U.S. weakens retirement advice rule, responding to industry
WASHINGTON The Obama administration on Wednesday unveiled its final version of a retirement advice rule aimed at ensuring that broker-dealers put their clients' interests ahead of their own profits, though it was softened in response to industry complaints.The rule, requiring broker-dealers who provide advice to follow a "fiduciary standard," will take full effect on Jan. 1, 2018, according to the Labor Department.The rule aims to end potential conflicts of interest by brokers who advise on individual retirement accounts and to protect consumers from buying unnecessary investment products.Under the rule, brokers would have to act in clients' best interests when advising about IRAs. Industry rules have long required brokers to recommend investments that are "suitable," based on factors such as an investor's age and risk tolerance. But brokers can receive significant fees when clients "roll over" assets from employer-sponsored retirement plans into IRAs.The Labor Department, which regulates retirement plan advice, withdrew its initial proposal for the rule in 2011 after widespread criticism.
Last year, it introduced a new draft that raised alarms at financial services firms, which said the requirements would drive up costs and put affordable retirement advice out of reach for lower- and middle-income people.A Labor Department summary of the final version, however, reflects key changes in response to industry concerns, said Marcia Wagner, a Boston-based lawyer who advises retirement plan providers."The department really did listen to a lot of the comments and made an effort, as much as it’s able to do, bureaucratically and probably politically, with the more onerous problems," Wagner said.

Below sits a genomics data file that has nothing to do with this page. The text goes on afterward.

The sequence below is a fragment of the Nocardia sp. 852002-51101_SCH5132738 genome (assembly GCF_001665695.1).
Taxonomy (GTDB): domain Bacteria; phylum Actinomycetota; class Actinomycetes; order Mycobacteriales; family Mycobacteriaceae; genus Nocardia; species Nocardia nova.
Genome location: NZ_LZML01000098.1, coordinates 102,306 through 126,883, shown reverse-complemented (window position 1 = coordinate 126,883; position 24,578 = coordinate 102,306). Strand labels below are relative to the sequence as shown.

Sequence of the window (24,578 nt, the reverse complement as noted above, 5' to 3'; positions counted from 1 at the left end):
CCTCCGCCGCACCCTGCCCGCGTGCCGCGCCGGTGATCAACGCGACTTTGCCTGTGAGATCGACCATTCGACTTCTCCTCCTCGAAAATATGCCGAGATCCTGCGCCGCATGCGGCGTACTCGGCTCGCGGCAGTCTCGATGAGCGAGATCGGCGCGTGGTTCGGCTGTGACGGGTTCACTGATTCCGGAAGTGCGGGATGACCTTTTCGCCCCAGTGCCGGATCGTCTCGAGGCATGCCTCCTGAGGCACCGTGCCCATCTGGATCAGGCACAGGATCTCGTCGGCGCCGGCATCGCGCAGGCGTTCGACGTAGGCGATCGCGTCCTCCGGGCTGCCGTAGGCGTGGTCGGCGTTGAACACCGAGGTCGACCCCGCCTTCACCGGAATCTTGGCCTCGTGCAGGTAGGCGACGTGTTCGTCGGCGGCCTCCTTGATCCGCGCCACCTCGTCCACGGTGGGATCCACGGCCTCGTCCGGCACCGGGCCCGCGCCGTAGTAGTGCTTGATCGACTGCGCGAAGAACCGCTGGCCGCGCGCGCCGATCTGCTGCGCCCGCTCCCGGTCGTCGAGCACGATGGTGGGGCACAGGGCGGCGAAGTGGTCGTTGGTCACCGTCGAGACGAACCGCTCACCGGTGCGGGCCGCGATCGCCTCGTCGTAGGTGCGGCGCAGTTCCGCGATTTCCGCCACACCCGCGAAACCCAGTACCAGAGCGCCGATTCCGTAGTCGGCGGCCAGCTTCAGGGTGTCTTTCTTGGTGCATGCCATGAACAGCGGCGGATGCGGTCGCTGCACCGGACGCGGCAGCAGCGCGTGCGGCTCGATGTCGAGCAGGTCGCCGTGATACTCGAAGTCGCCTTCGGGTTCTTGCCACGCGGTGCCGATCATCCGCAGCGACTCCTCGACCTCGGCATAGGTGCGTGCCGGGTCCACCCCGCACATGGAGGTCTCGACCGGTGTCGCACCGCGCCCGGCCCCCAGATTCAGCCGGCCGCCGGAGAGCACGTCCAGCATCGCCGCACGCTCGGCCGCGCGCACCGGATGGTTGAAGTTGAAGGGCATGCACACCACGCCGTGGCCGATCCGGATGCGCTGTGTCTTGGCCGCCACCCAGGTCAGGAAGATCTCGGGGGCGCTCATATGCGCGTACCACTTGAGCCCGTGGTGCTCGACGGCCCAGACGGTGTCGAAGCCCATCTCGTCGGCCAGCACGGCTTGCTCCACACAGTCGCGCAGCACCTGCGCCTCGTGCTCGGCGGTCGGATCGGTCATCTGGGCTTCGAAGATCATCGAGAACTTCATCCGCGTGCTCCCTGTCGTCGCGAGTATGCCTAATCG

For example, the draft proposed an eight-month deadline to comply with the rule, which firms said was unrealistic. It also listed types of assets that advisers could recommend in order to steer retail investors away from alternative investments and other high-risk products. The final version eliminates that list, mostly in response to the financial industry's concerns, the Labor Department said.
Under the final version, advisers may also recommend some in-house investment products, branded with their firms' names, as well as insurance products such as variable and indexed annuities.Brokerages and many U.S. lawmakers were also concerned about a requirement that brokers sign "best-interest contracts" with clients at initial meetings. The document was to include investment projections, fee disclosures and other detailed information. While the contracts remain in place under the final rule, they can now be as short as a paragraph, Labor Secretary Thomas Perez said, and can be signed later along with other paperwork when customers open accounts. The final version also loosened compensation guidelines, allowing advisers to collect "common types of compensation," such as commissions and revenue-sharing, where brokerages receive payments from mutual-fund companies to help promote products.Nonetheless, implementing the rule will be costly and challenging for firms, Wagner said. She said they would have to train and monitor the many employees who have never been fiduciaries, as well as draft new disclosures for client paperwork.